Newcomer’s Questions

Can I just “show up” for a service or Sunday school if I have never been to UUCSJS before?

Sure. We have visitors “checking us out” all the time. You will be greeted at the door, and asked to put on a “Hello My Name is…” nametag. We hope you’ll stay for the coffee hour following the service and help yourself to coffee/tea and goodies, so our members can say hello and get to know something about you.

Is there childcare/Sunday School during the service?

Usually, the service begins with the children sitting with their parents. Then we have the kids circulate through the congregation to collect our food bank offerings, followed by a children’s moment or story. After this, the children exit to their Religious Education classes. Shy ones sometimes remain behind with mom or dad (but after they hear what they’re missing, they’re usually out the door with the rest!). Childcare for younger children is always available.

If my child doesn’t separate well, can she or he stay with me in the service?

Your child is always welcome to stay with you during the worship service.

What should I, and my children, wear?

We are an informal group of people. Wear what feels comfortable to you. On any given Sunday, depending on the time of year or weather, you may see business casual, jeans, shorts, summery dresses, suits and ties (ah, admittedly those are few and far between), flip flops, moccasins, hiking boots… we even had someone show up in a wetsuit once. The children should be dressed comfortably, for play and arts & crafts.

Will I feel comfortable attending as a person of color? If I have a disability? If I come from a working-class background? If I’m a young person, or if I’m an elder?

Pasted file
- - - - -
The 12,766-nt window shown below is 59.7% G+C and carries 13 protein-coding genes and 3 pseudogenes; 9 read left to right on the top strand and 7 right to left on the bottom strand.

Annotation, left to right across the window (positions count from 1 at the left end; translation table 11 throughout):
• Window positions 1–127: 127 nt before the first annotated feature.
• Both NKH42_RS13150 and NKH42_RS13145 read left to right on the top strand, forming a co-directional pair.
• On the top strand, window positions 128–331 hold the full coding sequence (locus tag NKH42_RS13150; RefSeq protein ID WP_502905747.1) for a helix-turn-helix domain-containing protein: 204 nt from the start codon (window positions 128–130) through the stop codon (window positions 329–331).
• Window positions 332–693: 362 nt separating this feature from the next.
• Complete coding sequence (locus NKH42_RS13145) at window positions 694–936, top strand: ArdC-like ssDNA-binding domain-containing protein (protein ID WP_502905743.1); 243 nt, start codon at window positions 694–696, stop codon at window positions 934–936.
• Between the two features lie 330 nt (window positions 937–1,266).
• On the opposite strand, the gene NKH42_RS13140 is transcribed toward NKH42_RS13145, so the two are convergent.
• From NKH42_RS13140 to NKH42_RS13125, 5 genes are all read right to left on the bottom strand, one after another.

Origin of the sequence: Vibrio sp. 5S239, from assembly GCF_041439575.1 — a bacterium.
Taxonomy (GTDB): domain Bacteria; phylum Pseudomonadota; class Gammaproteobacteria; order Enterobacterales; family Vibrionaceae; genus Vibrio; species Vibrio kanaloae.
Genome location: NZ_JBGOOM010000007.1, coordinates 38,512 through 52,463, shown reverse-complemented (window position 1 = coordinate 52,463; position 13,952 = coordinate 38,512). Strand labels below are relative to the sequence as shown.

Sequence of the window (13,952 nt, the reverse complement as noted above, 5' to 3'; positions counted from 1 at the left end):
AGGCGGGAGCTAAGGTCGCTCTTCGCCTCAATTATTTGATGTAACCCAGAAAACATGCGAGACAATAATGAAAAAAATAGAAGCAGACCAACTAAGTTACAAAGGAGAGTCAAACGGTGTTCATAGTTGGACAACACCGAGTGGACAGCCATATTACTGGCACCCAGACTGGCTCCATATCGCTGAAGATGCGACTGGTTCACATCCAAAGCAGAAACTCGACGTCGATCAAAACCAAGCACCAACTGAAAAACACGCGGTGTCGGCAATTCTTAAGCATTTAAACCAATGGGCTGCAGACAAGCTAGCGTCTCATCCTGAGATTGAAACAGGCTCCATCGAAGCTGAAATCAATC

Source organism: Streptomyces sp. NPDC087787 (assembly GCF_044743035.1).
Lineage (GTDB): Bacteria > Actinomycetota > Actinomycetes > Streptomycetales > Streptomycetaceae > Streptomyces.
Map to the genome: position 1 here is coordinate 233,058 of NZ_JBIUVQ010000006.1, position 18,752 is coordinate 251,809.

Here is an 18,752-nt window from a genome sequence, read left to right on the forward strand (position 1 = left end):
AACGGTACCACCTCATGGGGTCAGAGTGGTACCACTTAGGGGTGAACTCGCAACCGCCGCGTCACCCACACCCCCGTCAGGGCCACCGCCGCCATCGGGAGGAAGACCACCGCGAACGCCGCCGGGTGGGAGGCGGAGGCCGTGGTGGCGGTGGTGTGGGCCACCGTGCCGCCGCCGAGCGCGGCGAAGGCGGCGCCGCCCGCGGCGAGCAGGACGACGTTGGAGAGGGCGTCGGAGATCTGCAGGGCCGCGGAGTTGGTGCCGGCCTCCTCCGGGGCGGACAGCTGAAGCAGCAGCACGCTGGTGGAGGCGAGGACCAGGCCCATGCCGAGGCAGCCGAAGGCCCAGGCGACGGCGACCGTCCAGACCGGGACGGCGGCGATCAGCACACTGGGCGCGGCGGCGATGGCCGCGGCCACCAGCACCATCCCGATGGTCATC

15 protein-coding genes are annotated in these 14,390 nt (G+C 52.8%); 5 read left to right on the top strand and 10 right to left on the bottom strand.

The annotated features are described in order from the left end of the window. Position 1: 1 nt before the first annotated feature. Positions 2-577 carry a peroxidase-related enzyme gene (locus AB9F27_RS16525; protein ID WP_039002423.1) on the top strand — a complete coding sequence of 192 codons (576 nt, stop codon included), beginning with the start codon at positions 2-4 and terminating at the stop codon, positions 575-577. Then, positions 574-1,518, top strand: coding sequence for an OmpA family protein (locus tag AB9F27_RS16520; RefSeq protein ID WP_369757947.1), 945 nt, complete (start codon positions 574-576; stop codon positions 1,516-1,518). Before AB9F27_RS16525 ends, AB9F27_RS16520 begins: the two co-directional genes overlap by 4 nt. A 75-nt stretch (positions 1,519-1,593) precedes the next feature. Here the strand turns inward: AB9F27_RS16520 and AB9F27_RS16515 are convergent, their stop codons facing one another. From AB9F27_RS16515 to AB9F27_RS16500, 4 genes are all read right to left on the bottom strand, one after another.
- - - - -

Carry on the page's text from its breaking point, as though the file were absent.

Our congregation includes people from a range of cultural, racial/ethnic, class backgrounds, ages and abilities. Our building is accessible and we have large-print hymnals available.

Are there gay, lesbian, bisexual, queer, and/or transgender people in this congregation? Are they welcome?

We are a “Welcoming Congregation”, which in the UUA means we have gone through a set of workshops and educational exercises that focus on the LGBTQ community, how it feels to be gay, lesbian, bisexual, queer, and/or transgender in our society, and what it means to feel “welcomed”. After you get to know us, you’ll certainly become aware of who in our congregation identifies him or herself as such.

Are there people who come from diverse spiritual traditions and who pursue diverse spiritual journeys, or may identify as humanists, agnostics, or atheists?

Unitarian Universalists trust that individuals are capable of developing their own theology on the basis of their own life experience, diligent questioning, and participation in discussion and study with others in community. There is no set creed that one must adopt to become a Unitarian Universalist. Historically, Unitarian Universalism developed within the Christian tradition, but it has long since become more inclusive. We recognize timeless wisdom from all the world’s great religions, as well as that of thoughtful people of our own time. Our services are oriented to serve all of these diverse spiritual areas.

What goes on during the Sunday service?

Our services vary from week to week, depending on whether it is led by our minister, a lay leader, or a guest speaker. However, a generalized outline is as follows. There is a welcoming greeting by the minister or a lay leader, then music and lighting of the chalice, possibly followed by a reading. The children circulate through the congregation to collect offerings for the Community Food Bank, the Coalition Against Rape and Abuse, and local animal shelters. The children depart to go to their education classes, and the congregation may sing a hymn with the choir, or the choir may sing alone. One of the treasured parts of our service is the sharing of Joys and Sorrows, where members of the congregation may choose to drop a pebble into a vessel of water to offer a joy or sorrow from their life. There is an offering (“pass the plate”), and then the main topic or sermon. The service concludes with more singing and music, and in the case of a guest speaker, there may be time reserved for questions and answers. Finally, there is time for socializing, coffee, and committee meetings.